The foregoing were the offiers of the Appleton & New London Railway, which built the road from Appleton to Manitowoc, and then sold to the Milwaukee, Manitowoc & Green Bay Company. The first officers of the Milwaukee, Manitowoc & Green Bay Company were:
Charles Cain, of Milwaukee
Joseph Vilas, of Manitowoc
S.W. Cozzens and R.W. C. Murrington, of New York.
In 1874, when the bondholders came into possession of the road, the following persons became directors:
Lawrence Wells, W.H. Guion, S.S. Sands, Isaac H. Knox, of New York
T.C. Henry, of Philadelphia
Robert Garrett, of Baltimore

A few weeks later, H. Mann, of Milwaukee
James H. Mead, of Sheboygan
Joseph Vilas, of Manitowoc
Charles Dana and F.W. Rhinelander, of New York, were added to the Board, and the latter chosen as President.

The first annual meeting after the corporation became the Milwaukee, Lake Shore & Western was held June 14, 1876. At that time, F.W. Rhinelander was chosen President; W.H. Guion, Vice President; Charles Dana, Treasurer; S.S. Sands, Secretary. In 1877, the same officers were reelected, except Gordon Norrie was chosen Treasurer. IN 1878, the operating staff was: F.W. Rhinelander, President; W.H. Guion, Vice President; Alfred L. Cary, Secretary; H.G.H. Reed, Treasurer, Superintendent and Chief Engineer; Cottrill & Cary, Solicitors; H.F. Whitcomb, General Freight and Passenger Agent; J.D. McLeod, Auditor. For the year 1879 the officers were F.W. Rhinelander, President; W.H. Guion, Vice President; Arch. Rogers, Treasurer; A.L. Cary, Secretary; H.G.H. Reed, General Superintendent; H.F. Whitcomb, General Freight and Passenger Agent; C.F. Rand, Auditor.

At the date of last report, December 31, 1879, the company owned 188.1 miles of road; it owns and operates now about 250 miles of well-finished track. The total cost of the road to January 1, 1880, with equipment, was $7,546,182.47. The capital stock is $6,000,000,authorized by the charter, of which one-sixth is common and five-sixths preferred stock. The bonded debt is $1,345,000, due in 1905 and 1909. The total earnings for 1879 were $315,943.18, and the operating expenses $187,983.96.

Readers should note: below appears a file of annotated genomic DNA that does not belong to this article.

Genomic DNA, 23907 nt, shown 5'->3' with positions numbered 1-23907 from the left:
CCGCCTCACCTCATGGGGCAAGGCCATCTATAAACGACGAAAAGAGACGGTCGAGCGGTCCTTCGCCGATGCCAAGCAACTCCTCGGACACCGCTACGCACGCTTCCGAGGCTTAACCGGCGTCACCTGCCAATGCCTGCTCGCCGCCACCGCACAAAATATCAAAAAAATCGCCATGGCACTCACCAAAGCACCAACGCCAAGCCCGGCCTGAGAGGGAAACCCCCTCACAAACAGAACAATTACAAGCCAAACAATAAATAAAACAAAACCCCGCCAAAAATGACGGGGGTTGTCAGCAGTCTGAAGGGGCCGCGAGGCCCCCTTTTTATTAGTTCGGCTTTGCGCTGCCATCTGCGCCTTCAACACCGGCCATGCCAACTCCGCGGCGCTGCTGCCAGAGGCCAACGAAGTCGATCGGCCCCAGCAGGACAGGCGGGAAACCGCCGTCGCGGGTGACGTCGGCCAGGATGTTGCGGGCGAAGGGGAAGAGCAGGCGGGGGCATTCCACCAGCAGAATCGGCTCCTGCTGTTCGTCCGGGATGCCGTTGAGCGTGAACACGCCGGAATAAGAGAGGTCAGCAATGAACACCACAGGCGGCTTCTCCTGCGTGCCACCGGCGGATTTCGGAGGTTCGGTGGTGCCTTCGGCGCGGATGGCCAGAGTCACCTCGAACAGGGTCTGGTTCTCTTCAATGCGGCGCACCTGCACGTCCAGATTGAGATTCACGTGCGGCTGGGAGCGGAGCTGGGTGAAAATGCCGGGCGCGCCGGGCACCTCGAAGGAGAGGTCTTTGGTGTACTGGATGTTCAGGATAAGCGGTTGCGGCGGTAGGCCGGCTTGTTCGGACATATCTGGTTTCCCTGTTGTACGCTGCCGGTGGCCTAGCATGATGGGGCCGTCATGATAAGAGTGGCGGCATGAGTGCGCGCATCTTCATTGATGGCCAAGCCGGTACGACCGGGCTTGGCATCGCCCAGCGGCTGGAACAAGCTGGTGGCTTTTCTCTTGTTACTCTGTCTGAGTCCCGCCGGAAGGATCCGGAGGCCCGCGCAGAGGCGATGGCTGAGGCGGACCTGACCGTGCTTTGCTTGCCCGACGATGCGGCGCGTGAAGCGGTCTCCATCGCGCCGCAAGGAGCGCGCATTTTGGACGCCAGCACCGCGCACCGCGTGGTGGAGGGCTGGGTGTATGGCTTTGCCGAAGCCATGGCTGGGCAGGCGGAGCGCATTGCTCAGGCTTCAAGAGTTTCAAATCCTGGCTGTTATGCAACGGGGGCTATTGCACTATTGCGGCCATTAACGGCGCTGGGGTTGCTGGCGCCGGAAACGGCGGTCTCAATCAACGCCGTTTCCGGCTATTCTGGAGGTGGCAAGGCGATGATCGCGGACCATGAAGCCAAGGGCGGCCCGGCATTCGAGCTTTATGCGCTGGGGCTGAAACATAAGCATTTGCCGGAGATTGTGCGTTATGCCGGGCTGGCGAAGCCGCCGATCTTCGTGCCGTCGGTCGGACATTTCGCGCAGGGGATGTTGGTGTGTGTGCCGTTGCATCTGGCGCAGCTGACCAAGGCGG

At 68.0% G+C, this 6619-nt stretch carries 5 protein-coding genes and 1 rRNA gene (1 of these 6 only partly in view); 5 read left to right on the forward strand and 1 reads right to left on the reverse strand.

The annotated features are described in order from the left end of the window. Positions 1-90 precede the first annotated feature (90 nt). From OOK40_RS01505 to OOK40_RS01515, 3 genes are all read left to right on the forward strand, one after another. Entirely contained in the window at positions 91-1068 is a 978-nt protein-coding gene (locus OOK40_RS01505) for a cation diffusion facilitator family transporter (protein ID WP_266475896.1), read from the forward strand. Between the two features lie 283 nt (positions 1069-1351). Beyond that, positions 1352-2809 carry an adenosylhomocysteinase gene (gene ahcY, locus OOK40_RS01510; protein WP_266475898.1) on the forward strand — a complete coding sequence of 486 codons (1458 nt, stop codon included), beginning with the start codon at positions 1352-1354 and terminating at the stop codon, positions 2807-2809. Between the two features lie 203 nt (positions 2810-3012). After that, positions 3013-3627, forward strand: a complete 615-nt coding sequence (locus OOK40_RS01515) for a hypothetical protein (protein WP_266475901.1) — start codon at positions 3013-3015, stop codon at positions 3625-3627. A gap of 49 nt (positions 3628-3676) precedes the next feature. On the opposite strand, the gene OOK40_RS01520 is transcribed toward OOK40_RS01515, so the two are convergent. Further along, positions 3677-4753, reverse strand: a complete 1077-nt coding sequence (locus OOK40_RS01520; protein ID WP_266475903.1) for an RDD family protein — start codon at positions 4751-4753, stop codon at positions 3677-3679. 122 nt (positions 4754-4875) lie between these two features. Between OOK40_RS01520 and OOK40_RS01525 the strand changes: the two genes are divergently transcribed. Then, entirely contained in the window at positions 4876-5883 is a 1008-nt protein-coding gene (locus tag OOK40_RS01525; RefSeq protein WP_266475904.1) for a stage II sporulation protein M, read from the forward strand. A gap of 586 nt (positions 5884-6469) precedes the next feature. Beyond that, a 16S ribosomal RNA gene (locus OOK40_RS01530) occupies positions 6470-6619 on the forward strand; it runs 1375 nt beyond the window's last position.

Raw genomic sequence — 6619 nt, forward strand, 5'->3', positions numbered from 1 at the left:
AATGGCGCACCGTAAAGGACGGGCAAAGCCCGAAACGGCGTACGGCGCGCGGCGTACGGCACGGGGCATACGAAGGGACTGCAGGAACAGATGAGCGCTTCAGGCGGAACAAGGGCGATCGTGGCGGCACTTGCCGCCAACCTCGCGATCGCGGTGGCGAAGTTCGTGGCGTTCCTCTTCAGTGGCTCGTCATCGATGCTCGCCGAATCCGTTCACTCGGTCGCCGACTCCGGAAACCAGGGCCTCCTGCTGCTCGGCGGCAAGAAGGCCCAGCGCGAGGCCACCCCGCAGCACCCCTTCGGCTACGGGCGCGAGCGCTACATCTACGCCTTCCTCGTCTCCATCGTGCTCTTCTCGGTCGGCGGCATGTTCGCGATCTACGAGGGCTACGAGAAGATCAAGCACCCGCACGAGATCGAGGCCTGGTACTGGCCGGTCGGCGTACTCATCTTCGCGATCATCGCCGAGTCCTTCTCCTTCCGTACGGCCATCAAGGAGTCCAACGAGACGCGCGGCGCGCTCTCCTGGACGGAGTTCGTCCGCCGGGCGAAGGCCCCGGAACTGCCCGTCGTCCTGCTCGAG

The Milwaukee, Lake Shore & Western Railroad Company is extending its lines and increasing its equipment and general facilities as rapidly as possible, the intention being to have lines tap the lumber and mining regions of the northern portion of the State, and ultimately of the northern peninsular of Michigan. This line enters the city from the north, its passenger-depot being at the foot of Wisconsin street, overlooking Lake Michigan.

General Officers:
The general officers of this road are as follows:
F.W. Rhinelander, President; New York
Wm. H. Guion, Vice President; New York
Allyn Cox, Treasurer; Milwaukee
Alfred L. Cary, Secretary; Milwaukee
J.P.C. Cotrill, Attorney; Milwaukee
H.G.H.Reed, General Superintendent; Milwaukee
H.F. Whitcomb, General Freight and Passenger Agent; Milwaukee
J. Donohue, Assistant Superintendent; Manitowoc
C.F. Rand, Auditor; Milwaukee
J.O. Thayer, General Land Agent; Milwaukee
S. Charnley, Master Mechanic; Manitowoc
C.S. Hayden, Train Dispatcher; Milwaukee
Harry C. Reed, Assistant Train Dispatcher; Milwaukee

A.F. Graham, Freight Agent; Milwaukee
Martin Moran, conductor; Manitowoc
P.H. Moran, conductor; Manitowoc
Charles R. Bartlett, conductor; Manitowoc
H.N. Hullison, engineer; Manitowoc
Charles Ramus, roadmaster; Manitowoc
H.J. Frick, passenger conductor; Milwaukee
John Farin, Conductor; Manitowoc
Joseph E.Langlois, passenger conductor; Two Rivers, Manitowoc County
Wallace H. Holmes, passenger conductor; Wausau